Willibald C. Bianchi


When Willibald C. Bianchi was awarded the Congressional Medal of Honor “for conspicuous gallantry and intrepidity above and beyond the call of duty,” he became the only South Dakota State University graduate ever to receive the military’s highest honor. Bianchi was awarded the Congressional Medal of Honor for his bravery in battle prior to the fall of the Philippines during the early stages of World War II.
On Feb. 3, 1942, near Bagac, Bianchi volunteered to lead part of a rifle platoon that was ordered to wipe out two strong enemy machine gun nests. He was wounded early in the action when two bullets passed through his left hand. He didn’t stop for first aid, but discarded his rifle and began firing a pistol. He located a machine gun nest and silenced it with grenades. After being wounded a second time by two machine gun bullets through his chest muscles, Bianchi climbed to the top of an American tank, manned its anti-aircraft gun and fired into the strongly held enemy position until he was knocked off the tank by a grenade blast. Despite this third severe wound, Bianchi succeeded in weakening the Japanese position so that it was readily captured by infantrymen with little or no loss of life.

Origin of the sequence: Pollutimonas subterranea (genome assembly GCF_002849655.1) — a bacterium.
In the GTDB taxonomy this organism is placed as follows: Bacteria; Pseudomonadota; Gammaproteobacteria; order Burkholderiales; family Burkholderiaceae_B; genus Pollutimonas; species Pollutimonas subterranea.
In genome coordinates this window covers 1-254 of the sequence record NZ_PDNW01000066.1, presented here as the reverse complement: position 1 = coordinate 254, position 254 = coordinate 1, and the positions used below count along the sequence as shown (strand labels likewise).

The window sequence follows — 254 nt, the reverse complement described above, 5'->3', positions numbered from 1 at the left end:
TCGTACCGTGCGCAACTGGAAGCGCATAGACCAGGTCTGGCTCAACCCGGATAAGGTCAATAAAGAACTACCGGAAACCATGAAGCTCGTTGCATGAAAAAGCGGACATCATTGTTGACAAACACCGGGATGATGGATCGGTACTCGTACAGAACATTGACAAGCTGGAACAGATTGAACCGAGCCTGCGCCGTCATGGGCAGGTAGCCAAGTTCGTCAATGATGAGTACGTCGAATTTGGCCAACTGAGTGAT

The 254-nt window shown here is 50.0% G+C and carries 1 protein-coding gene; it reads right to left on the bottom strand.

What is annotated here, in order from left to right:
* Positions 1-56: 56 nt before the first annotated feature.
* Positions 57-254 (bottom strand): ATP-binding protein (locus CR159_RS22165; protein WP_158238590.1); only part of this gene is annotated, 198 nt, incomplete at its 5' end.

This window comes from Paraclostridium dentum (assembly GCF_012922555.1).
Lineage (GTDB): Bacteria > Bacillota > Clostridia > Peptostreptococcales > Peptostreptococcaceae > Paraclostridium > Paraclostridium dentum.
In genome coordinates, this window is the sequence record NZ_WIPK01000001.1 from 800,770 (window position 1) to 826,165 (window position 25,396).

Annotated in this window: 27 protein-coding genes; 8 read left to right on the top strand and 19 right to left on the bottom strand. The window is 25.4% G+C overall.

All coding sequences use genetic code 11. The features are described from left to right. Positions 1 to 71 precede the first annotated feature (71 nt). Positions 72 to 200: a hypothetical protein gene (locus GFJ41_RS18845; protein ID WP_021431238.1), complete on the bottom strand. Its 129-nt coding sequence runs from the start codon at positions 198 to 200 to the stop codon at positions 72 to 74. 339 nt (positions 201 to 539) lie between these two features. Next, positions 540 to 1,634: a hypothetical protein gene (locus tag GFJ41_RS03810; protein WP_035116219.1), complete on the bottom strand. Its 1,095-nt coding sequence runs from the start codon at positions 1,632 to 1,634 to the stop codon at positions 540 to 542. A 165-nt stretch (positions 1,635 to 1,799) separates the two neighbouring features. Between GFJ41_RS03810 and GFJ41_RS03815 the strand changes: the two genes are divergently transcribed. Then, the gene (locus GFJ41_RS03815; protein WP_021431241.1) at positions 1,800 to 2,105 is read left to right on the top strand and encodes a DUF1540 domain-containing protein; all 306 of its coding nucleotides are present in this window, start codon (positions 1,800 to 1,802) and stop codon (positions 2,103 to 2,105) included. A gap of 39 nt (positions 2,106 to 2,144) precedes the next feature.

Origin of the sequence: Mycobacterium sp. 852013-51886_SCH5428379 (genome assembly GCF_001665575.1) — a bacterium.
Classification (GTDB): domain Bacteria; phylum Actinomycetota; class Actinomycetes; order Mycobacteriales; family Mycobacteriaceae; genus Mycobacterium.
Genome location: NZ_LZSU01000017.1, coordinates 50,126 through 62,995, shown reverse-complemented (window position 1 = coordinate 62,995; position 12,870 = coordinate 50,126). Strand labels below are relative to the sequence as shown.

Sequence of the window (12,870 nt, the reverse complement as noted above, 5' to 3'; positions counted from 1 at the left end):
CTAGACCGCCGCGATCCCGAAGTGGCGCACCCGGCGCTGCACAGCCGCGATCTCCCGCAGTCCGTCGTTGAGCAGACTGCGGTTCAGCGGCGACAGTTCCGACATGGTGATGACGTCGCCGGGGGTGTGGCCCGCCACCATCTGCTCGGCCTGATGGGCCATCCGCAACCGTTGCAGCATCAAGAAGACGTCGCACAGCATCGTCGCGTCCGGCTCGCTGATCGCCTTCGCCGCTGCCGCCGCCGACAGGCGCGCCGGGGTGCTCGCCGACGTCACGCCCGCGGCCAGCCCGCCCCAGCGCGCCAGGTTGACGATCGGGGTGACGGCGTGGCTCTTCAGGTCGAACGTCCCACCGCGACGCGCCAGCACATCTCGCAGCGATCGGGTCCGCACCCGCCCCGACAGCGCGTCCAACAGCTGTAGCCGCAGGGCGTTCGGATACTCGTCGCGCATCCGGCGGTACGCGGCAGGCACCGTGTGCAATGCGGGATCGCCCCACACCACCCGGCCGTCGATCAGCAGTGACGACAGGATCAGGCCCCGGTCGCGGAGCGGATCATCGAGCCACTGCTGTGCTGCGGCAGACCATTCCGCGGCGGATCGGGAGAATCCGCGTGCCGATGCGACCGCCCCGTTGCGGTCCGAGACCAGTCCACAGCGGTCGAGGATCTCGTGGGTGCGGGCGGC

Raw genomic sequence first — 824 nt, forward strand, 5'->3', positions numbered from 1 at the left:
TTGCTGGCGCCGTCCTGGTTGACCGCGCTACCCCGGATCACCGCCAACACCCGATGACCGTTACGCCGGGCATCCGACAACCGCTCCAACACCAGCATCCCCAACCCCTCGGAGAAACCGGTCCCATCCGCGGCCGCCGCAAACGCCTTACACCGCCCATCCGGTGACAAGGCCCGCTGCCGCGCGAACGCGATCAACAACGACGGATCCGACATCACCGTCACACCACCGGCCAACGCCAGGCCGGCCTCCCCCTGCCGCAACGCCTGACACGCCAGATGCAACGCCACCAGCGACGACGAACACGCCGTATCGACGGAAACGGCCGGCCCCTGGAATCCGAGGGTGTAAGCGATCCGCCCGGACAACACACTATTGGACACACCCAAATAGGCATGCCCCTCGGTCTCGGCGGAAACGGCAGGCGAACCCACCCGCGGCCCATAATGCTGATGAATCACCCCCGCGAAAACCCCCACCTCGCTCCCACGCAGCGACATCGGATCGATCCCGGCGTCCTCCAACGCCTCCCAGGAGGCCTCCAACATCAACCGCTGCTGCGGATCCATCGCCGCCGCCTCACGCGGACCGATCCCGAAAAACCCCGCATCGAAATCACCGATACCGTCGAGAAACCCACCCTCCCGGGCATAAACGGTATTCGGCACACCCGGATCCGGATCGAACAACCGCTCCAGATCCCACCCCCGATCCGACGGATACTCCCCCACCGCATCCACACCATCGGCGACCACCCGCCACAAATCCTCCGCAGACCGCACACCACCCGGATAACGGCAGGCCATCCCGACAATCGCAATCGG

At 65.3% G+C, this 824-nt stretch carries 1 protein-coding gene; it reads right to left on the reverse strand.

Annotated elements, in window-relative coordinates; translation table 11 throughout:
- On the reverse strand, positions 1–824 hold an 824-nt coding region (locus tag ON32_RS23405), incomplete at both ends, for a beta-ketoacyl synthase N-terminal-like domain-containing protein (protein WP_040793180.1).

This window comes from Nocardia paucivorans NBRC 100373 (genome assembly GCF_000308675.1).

After just one month of recuperation, Bianchi returned to action and was promoted to captain. On April 9, 1942, Bianchi, a New Ulm, Minnesota, native, was captured along with 75,000 other members of the American and Filipino Forces. He survived the famous 65-mile Bataan Death March.
Bianchi died Jan. 9, 1945, when friendly forces bombed an unmarked prison ship in which he was being transported. He was 29.

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